Former South African President, Jacob Zuma’s corruption trial has been postponed to February next year after he told the high court he wanted to appeal last week’s judgment which refused him a permanent stay of prosecution.
However, the former president is yet to begin his trial for fraud, corruption, racketeering, and money laundering.
The country’s Mail&Gurdian reported that Zuma has been charged by the South African government on a 12-count charge of fraud, a four-count charge of corruption and one count each for racketeering and money laundering respectively.
The charges relate to the infamous “arms deal” — the government’s 1999 purchase of strategic armaments – which has been mired in allegations of corruption for nearly 20 years.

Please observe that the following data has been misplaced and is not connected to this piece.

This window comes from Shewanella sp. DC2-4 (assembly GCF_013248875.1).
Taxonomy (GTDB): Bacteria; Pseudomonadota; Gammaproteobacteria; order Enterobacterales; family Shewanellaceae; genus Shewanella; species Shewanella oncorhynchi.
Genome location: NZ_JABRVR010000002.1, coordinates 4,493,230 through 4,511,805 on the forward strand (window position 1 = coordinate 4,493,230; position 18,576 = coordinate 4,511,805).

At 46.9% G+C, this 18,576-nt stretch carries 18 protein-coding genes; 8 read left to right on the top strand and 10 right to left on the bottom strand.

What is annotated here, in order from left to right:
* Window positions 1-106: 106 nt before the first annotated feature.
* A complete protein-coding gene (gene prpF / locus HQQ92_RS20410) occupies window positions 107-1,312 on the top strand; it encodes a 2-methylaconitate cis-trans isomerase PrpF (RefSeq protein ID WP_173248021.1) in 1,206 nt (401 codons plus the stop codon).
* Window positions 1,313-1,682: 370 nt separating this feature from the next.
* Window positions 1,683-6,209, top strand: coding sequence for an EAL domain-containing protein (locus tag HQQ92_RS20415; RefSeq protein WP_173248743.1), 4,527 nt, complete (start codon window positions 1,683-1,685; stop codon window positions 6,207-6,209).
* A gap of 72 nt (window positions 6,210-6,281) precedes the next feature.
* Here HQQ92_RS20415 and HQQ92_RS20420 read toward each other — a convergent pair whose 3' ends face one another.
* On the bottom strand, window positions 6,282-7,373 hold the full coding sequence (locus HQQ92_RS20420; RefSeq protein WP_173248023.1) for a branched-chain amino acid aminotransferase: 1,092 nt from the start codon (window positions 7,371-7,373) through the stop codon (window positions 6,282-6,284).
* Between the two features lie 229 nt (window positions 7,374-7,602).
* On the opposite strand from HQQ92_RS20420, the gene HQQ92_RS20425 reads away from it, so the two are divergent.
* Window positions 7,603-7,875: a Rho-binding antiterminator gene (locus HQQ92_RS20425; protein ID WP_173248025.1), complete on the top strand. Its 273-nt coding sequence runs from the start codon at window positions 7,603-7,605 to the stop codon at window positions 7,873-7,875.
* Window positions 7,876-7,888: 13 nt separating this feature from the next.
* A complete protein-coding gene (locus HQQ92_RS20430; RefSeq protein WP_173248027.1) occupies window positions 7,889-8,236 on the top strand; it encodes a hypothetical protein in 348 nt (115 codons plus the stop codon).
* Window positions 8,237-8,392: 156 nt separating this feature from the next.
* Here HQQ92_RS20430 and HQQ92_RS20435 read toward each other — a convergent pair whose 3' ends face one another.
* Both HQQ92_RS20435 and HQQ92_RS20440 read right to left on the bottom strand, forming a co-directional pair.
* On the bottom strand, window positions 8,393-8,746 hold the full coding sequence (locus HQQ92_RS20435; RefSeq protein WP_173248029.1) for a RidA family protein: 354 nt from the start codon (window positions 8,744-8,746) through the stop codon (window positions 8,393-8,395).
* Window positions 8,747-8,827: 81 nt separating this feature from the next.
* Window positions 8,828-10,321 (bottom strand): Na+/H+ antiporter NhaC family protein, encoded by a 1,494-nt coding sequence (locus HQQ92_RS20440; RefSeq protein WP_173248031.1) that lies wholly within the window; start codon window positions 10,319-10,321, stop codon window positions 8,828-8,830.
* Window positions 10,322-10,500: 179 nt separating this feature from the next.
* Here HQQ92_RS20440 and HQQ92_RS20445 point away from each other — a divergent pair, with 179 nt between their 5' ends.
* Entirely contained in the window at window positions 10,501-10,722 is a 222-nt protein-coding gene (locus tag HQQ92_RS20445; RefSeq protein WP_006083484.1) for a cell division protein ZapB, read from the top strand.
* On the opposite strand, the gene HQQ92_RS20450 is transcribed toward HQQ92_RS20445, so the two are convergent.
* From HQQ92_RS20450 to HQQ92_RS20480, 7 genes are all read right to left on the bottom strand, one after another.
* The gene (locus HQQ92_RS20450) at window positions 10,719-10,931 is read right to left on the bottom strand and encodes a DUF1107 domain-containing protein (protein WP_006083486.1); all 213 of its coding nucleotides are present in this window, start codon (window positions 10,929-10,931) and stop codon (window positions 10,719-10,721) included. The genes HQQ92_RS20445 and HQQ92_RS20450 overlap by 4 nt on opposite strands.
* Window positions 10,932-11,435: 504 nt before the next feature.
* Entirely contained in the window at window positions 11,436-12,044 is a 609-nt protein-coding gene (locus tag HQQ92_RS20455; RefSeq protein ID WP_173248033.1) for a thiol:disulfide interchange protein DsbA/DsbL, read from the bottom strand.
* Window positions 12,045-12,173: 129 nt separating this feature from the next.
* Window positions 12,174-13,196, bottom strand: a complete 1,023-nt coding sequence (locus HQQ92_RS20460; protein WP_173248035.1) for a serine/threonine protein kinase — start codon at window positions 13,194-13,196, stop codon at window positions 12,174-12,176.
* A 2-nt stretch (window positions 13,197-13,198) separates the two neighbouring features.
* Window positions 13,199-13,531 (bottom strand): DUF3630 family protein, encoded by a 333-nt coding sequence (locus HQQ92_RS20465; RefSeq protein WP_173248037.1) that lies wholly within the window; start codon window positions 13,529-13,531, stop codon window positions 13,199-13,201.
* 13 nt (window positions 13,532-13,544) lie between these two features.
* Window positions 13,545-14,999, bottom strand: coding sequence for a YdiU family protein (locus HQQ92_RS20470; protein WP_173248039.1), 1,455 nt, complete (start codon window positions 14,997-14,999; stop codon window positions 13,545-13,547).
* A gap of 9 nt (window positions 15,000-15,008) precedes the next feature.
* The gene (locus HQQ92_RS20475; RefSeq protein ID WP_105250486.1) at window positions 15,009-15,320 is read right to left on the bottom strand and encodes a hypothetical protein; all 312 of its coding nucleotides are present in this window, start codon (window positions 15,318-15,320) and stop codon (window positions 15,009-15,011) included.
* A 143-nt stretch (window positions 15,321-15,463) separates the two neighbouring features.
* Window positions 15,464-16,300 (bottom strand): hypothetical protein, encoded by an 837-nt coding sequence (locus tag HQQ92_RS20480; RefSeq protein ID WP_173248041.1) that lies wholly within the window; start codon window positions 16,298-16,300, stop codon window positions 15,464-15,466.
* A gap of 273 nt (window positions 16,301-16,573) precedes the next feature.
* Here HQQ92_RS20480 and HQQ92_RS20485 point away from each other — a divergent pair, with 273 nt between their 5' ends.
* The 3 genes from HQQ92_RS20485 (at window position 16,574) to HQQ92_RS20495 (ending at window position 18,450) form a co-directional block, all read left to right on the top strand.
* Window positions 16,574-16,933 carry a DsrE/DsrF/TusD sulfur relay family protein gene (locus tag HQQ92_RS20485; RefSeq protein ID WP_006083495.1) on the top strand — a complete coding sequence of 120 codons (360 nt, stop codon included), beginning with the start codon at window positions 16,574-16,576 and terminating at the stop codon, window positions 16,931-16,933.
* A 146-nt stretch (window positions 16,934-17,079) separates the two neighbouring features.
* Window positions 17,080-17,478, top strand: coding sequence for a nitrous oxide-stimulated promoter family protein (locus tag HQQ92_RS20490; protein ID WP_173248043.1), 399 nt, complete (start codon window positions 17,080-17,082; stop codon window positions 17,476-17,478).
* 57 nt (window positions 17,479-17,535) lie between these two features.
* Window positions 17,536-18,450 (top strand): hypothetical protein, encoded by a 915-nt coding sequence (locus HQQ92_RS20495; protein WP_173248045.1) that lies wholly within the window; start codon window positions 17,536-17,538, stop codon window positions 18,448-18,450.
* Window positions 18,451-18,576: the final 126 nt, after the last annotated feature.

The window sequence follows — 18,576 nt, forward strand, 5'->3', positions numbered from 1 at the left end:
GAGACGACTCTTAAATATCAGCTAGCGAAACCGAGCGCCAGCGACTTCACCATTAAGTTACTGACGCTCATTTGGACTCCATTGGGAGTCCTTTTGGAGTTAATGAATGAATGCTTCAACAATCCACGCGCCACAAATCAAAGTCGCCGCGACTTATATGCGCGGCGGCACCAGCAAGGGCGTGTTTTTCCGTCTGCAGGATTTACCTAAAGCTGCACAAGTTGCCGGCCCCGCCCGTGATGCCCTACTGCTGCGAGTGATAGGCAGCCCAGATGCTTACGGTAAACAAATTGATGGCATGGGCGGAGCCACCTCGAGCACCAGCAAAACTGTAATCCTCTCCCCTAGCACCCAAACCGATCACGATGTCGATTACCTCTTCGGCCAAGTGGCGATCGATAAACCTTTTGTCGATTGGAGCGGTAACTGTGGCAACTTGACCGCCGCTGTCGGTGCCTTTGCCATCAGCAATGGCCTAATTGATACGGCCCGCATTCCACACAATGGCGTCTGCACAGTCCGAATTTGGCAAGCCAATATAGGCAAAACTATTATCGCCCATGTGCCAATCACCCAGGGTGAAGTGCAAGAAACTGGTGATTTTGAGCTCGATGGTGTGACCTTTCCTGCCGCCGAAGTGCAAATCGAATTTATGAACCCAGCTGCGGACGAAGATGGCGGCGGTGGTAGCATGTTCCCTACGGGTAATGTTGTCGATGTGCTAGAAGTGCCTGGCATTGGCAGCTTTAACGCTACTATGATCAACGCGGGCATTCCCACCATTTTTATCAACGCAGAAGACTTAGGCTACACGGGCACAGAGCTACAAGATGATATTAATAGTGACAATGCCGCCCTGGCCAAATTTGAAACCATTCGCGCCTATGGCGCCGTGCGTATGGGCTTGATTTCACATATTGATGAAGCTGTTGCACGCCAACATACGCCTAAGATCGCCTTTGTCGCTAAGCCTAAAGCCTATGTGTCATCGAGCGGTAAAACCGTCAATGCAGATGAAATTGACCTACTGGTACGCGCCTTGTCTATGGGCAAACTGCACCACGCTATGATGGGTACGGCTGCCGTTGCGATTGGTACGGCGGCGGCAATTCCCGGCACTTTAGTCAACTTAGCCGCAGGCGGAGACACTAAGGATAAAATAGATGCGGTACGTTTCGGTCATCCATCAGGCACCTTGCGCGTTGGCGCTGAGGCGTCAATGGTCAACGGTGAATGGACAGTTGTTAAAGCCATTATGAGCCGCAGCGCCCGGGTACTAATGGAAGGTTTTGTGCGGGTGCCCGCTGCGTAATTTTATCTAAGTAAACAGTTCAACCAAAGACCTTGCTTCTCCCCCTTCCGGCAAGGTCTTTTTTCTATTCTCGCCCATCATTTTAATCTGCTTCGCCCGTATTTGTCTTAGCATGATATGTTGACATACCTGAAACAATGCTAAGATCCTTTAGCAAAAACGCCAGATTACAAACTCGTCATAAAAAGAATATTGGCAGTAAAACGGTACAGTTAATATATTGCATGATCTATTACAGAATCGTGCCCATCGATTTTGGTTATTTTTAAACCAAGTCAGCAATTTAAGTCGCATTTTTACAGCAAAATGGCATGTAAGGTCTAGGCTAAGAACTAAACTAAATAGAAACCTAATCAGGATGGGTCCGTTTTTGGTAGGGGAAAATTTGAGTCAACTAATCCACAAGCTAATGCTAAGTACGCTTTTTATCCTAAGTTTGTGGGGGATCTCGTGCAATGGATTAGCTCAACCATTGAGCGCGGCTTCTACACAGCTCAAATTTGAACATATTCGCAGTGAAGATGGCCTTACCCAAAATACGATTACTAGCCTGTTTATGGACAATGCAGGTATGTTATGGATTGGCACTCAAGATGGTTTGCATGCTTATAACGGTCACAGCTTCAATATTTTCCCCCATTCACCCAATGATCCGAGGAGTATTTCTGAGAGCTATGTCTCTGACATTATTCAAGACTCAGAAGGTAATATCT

Prosecutor Billy Downer told the high court on Tuesday that the parties had agreed to a hearing of Zuma’s application for leave to appeal in November and that, by February, they would have an idea of which way the case was going.
The February date is a “holding date”, but Downer said the state was hoping the actual trial would start in April next year.
He added that the state was ready to go to trial.
Zuma’s counsel, Thabani Masuku, said the former president was also ready to go to trial and had been for the past 14 years.
“However, he was exercising his ‘full rights’ to appeal,” the counsel said.
The ex-president’s co-accused — French arms company Thales — also said it would be seeking to appeal the matter.
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